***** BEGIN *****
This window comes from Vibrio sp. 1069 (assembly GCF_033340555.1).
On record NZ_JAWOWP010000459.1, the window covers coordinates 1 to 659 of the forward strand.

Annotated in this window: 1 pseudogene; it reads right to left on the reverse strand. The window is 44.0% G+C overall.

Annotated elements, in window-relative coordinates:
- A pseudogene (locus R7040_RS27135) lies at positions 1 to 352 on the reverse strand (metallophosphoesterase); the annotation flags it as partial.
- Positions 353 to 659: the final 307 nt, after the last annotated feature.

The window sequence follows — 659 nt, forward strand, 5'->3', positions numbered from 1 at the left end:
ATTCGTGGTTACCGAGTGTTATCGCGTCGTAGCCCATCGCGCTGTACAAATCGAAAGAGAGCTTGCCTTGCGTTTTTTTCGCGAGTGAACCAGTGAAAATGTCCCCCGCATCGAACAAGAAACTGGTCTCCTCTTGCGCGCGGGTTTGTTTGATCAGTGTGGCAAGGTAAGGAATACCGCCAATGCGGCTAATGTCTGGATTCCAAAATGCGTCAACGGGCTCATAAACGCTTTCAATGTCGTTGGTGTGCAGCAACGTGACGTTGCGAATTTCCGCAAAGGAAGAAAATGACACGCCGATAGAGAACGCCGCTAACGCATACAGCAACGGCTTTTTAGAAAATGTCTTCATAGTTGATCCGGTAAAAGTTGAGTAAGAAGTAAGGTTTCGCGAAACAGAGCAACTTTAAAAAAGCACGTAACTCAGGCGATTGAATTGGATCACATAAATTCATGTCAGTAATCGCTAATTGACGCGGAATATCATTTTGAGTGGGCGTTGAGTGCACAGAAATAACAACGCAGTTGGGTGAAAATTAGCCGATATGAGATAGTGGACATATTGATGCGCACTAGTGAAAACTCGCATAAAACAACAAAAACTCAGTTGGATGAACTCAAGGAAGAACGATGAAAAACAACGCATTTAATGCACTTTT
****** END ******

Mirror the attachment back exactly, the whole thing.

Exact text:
This window comes from Vibrio sp. 1069 (assembly GCF_033340555.1).
On record NZ_JAWOWP010000459.1, the window covers coordinates 1 to 659 of the forward strand.

Annotated in this window: 1 pseudogene; it reads right to left on the reverse strand. The window is 44.0% G+C overall.

Annotated elements, in window-relative coordinates:
- A pseudogene (locus R7040_RS27135) lies at positions 1 to 352 on the reverse strand (metallophosphoesterase); the annotation flags it as partial.
- Positions 353 to 659: the final 307 nt, after the last annotated feature.

The window sequence follows — 659 nt, forward strand, 5'->3', positions numbered from 1 at the left end:
ATTCGTGGTTACCGAGTGTTATCGCGTCGTAGCCCATCGCGCTGTACAAATCGAAAGAGAGCTTGCCTTGCGTTTTTTTCGCGAGTGAACCAGTGAAAATGTCCCCCGCATCGAACAAGAAACTGGTCTCCTCTTGCGCGCGGGTTTGTTTGATCAGTGTGGCAAGGTAAGGAATACCGCCAATGCGGCTAATGTCTGGATTCCAAAATGCGTCAACGGGCTCATAAACGCTTTCAATGTCGTTGGTGTGCAGCAACGTGACGTTGCGAATTTCCGCAAAGGAAGAAAATGACACGCCGATAGAGAACGCCGCTAACGCATACAGCAACGGCTTTTTAGAAAATGTCTTCATAGTTGATCCGGTAAAAGTTGAGTAAGAAGTAAGGTTTCGCGAAACAGAGCAACTTTAAAAAAGCACGTAACTCAGGCGATTGAATTGGATCACATAAATTCATGTCAGTAATCGCTAATTGACGCGGAATATCATTTTGAGTGGGCGTTGAGTGCACAGAAATAACAACGCAGTTGGGTGAAAATTAGCCGATATGAGATAGTGGACATATTGATGCGCACTAGTGAAAACTCGCATAAAACAACAAAAACTCAGTTGGATGAACTCAAGGAAGAACGATGAAAAACAACGCATTTAATGCACTTTT